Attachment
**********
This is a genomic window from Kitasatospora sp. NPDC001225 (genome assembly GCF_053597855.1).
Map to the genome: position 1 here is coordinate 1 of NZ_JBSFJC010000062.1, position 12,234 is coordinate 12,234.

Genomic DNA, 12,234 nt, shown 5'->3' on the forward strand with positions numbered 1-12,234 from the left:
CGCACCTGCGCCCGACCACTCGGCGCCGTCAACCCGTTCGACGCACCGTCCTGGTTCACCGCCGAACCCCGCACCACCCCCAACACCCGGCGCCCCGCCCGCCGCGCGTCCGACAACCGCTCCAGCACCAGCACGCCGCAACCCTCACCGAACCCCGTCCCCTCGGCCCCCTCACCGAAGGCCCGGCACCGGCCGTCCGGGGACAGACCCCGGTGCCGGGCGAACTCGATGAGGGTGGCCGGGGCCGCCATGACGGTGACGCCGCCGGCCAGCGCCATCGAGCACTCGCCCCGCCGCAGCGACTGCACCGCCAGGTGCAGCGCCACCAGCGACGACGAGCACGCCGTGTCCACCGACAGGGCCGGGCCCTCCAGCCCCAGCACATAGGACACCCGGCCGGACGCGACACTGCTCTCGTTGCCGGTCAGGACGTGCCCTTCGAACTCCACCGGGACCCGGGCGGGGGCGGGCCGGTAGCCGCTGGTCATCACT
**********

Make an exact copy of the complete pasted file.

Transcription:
This is a genomic window from Kitasatospora sp. NPDC001225 (genome assembly GCF_053597855.1).
Map to the genome: position 1 here is coordinate 1 of NZ_JBSFJC010000062.1, position 12,234 is coordinate 12,234.

Genomic DNA, 12,234 nt, shown 5'->3' on the forward strand with positions numbered 1-12,234 from the left:
CGCACCTGCGCCCGACCACTCGGCGCCGTCAACCCGTTCGACGCACCGTCCTGGTTCACCGCCGAACCCCGCACCACCCCCAACACCCGGCGCCCCGCCCGCCGCGCGTCCGACAACCGCTCCAGCACCAGCACGCCGCAACCCTCACCGAACCCCGTCCCCTCGGCCCCCTCACCGAAGGCCCGGCACCGGCCGTCCGGGGACAGACCCCGGTGCCGGGCGAACTCGATGAGGGTGGCCGGGGCCGCCATGACGGTGACGCCGCCGGCCAGCGCCATCGAGCACTCGCCCCGCCGCAGCGACTGCACCGCCAGGTGCAGCGCCACCAGCGACGACGAGCACGCCGTGTCCACCGACAGGGCCGGGCCCTCCAGCCCCAGCACATAGGACACCCGGCCGGACGCGACACTGCTCTCGTTGCCGGTCAGGACGTGCCCTTCGAACTCCACCGGGACCCGGGCGGGGGCGGGCCGGTAGCCGCTGGTCATCACT